A detailed blog post could be written about the venue where I am writing at this moment, known as the Great Lakes Coffee Company. It is a small chain of fair trade coffee shops in the metro Detroit region, and this location also has a beer and wine license. In the past I have enjoyed another of their locations adjacent to The Maple Theatre in Bloomfield Hills, where I took the picture displayed here at one of their very classy jazz evenings, but it is no longer as convenient a trip for me in my current living arrangement.
Nonetheless, this location on Woodward Avenue in Detroit could easily be seen as a hipster capital of Detroit, and I once heard it referred to as “capital of the New Detroit” (though I forget who or what said that) – meaning that the people who have flocked to Detroit within the past 5 years are more likely to turn up here than long-time residents. A friend says that the venue once served as a music club, and it’s easy to see its roots with exposed brick walls and rough hardwood floors. For a time I felt like I was watching the place change, as it instituted an awkward reserved seating policy involving hosts and table service, and seemed to want to deliberately elevate itself to a fast-casual type of place. I also felt like I didn’t particularly want to associate with that “new Detroit” energy (although I admit I could be seen as part of that same crowd) coming here and being seen, just because.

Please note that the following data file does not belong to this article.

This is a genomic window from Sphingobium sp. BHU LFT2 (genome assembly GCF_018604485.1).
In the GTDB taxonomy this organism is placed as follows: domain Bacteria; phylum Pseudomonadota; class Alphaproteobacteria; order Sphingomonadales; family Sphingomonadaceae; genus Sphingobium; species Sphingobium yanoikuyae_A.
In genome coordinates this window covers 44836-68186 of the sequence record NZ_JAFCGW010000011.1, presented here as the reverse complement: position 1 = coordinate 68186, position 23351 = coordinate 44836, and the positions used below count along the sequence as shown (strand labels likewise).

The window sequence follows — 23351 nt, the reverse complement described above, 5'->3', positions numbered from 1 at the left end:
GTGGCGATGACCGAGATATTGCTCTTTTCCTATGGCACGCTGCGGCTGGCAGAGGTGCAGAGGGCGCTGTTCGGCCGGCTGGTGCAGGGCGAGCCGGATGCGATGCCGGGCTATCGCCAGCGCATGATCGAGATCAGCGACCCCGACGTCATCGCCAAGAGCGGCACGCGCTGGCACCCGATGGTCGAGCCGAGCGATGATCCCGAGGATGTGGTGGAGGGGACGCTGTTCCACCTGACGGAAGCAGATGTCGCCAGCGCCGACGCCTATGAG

But … things seem more relaxed this time around, and it’s only the second or third time I’ve been here since returning to Detroit for the school year. I can’t tell if this is a permanent relaxation or increased comfort among the venue itself, but I think it does warrant a return visit sometime down the road.
My first few days back in Southeast Michigan have brought a lot of driving, reunions, food, logistics, and just one film. Time will tell if I’m able to get this blog back up to regular speed. I think it is doable.